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Posts Tagged ‘friends’

Ellie, Engineer by Jackson Pearce.

December 11, 2018 Comments off

ellie engineerEllie, Engineer by Jackson Pearce. Pub. Bloomsbury, 2018.

Ellie and her friends are in middle school but Ellie is in a class of her own. She regards herself as an engineer, she wears a tool belt, designs projects and is always dismantling things or putting things together.

Ellie has a best friend called Kit and school girlfriends, who she calls The Presidents because their first names are all Presidents of USA, I wonder where Jackson Pearce got the idea? She also has boy friends who won’t let her play football with them because she is a girl.

All these friends including the boys are going to assist Ellie to build a doghouse for her friend Kit, in secret mind, for Kit’s birthday. But are they acting on wrong information? Read it and find out.

Ellie is a fine character who understands that “people who are organised are way more efficient than people who aren’t”. But she may be neglecting her people skills.

Do you know what Ding Dong Ditching is? Well the boys do it and they are going to get caught. A good section on tools in the back of the book.

Easy to read in short chapters with big font and a load of laughs. The sequel Ellie Engineer. The next Level is also out now. Great holiday reading for young middle school girls in particular. Get into it.

 

Invisible Jerry by Adam Wallace, Illus. Giuseppe Poli.

November 14, 2018 Comments off

invisibleInvisible Jerry by Adam Wallace, Illus. Giuseppe Poli. Pub. EK Books imprint Exisle Publishing, 2018.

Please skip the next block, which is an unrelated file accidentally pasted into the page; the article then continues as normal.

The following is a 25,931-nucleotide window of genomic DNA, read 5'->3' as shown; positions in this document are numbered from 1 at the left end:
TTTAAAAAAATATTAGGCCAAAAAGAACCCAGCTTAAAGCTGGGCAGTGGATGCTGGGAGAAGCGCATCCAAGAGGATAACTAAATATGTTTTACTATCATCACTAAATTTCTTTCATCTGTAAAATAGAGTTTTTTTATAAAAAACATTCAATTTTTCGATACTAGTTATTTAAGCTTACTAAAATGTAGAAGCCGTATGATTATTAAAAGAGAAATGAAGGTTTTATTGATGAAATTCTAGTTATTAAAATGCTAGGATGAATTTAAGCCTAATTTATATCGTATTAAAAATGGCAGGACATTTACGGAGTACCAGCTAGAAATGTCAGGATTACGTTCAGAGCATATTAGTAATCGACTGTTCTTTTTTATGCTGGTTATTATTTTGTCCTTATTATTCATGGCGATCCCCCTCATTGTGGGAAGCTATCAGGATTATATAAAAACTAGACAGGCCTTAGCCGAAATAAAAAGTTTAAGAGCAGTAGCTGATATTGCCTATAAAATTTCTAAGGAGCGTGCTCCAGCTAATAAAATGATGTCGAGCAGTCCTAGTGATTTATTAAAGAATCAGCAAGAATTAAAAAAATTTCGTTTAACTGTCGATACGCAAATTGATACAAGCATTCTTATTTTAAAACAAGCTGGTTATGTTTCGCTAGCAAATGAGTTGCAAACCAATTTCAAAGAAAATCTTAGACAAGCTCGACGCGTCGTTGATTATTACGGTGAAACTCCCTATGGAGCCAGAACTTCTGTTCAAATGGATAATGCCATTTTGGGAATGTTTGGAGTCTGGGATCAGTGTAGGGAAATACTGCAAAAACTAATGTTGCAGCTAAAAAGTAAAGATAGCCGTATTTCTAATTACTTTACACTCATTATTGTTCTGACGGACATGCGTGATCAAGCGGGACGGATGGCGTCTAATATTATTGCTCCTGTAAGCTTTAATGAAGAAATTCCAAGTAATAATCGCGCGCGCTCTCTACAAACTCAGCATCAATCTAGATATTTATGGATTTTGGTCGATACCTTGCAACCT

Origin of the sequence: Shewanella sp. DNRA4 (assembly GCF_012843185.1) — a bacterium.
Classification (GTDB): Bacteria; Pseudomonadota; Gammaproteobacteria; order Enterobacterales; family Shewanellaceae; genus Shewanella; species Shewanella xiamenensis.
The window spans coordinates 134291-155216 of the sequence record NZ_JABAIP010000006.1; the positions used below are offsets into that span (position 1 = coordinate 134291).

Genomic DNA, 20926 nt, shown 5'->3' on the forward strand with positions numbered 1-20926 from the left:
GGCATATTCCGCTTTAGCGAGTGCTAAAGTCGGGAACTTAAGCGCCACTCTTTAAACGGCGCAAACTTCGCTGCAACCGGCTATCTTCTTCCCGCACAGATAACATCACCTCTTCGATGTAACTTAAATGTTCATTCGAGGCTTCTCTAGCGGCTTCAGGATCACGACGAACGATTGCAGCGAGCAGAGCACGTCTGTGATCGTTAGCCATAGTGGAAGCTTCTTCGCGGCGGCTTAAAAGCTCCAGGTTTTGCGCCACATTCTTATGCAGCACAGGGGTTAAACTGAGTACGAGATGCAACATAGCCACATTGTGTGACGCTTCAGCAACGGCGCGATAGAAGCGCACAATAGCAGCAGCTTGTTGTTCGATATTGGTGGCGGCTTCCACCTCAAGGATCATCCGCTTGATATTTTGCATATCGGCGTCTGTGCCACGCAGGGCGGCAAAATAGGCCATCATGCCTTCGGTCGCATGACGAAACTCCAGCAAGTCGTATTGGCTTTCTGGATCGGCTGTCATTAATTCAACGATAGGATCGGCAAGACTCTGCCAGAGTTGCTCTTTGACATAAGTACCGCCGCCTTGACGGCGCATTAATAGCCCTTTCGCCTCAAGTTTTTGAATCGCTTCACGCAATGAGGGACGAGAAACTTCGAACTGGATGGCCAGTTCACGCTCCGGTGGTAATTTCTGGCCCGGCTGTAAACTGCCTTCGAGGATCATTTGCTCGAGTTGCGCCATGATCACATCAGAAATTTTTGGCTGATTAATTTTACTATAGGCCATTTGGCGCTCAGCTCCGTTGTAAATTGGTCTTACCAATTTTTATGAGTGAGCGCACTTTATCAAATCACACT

This is the sort of picture book that makes you go awwhh. It’s from a new publishing company that promotes itself as  publishing “Books with heart, on Issues that Matter”. I can’t do better than that in my review.

Jerry is a lonely boy, nobody laughs at his jokes and he never gets picked when choosing sports teams. He feels invisible. Then Molly comes with her flamming red hair and riding a unicorn play horse. She asks what he thinks, laughs at his jokes and makes him feel king of the castle.

Can Jerry do the same thing for someone else in the same predicament? Read it and find out.

Brilliant water colour illustrations that enhance the text and the loneliness that Jerry feels. You can tell what is happening without reading the text. The true test of a good picture book. Excellent for dealing with feelings with juniors..

Categories: Picture book Tags: , ,

Kuwi’s Rowdy Crowd by Kat Merewether

October 7, 2018 Comments off

rowdy crowdKuwi’s Rowdy Crowd by Kat Merewether. Pub. Illustrated Publishing, 2018.

This classic picture book will be launched throughout New Zealand next week in Rotorua and around New Zealand for the next month. Make a point of checking it out.

Kuwi the kiwi just wants a quiet morning in her burrow sipping a cup of kawakawa tea but her chick Huwi has other ideas. Huwi wants to play with his friends and make as much fun and noise as possible.

He wants to play King Kong with his tower of blocks, revel in the bath with a flock of farting whio, kung fu with the kokako and tap dance with the tomtits and other things.

Until Kuwi has a melt down, the friends are out, the noise is stopped, and mother and chick have quality silent time together.

The text is fun but the real humour is in the illustrations. There is the Stay Weird tee shirt on the line, the Huwi Potter cupboard under the stairs, the Kicaso painting on the wall, the cans of Bug Beans, the K bars as karate blocks, amongst others. There is a nice little play with rap too, Straight out of Aotearoa.

Lots of Te Reo Maori words with translations in the back.

A fine package for everyone.

Boy Under Water by Adam Baron, illus. Benji Davies.

July 30, 2018 Comments off

boy under waterBoy Under Water by Adam Baron, illus. Benji Davies.. Pub. HarperCollins, 2018.

This novel for intermediate and junior high school readers is about growing up and it addresses a massive question – “Do grown-ups tell you the real stuff or do they try to shove it aside like an old tent stuffed behind a sofa”?

Every family has secrets, secrets that affect other family members and friends  behaviour, and kids do not understand. Why don’t they know? and what will happen when they eventually find out?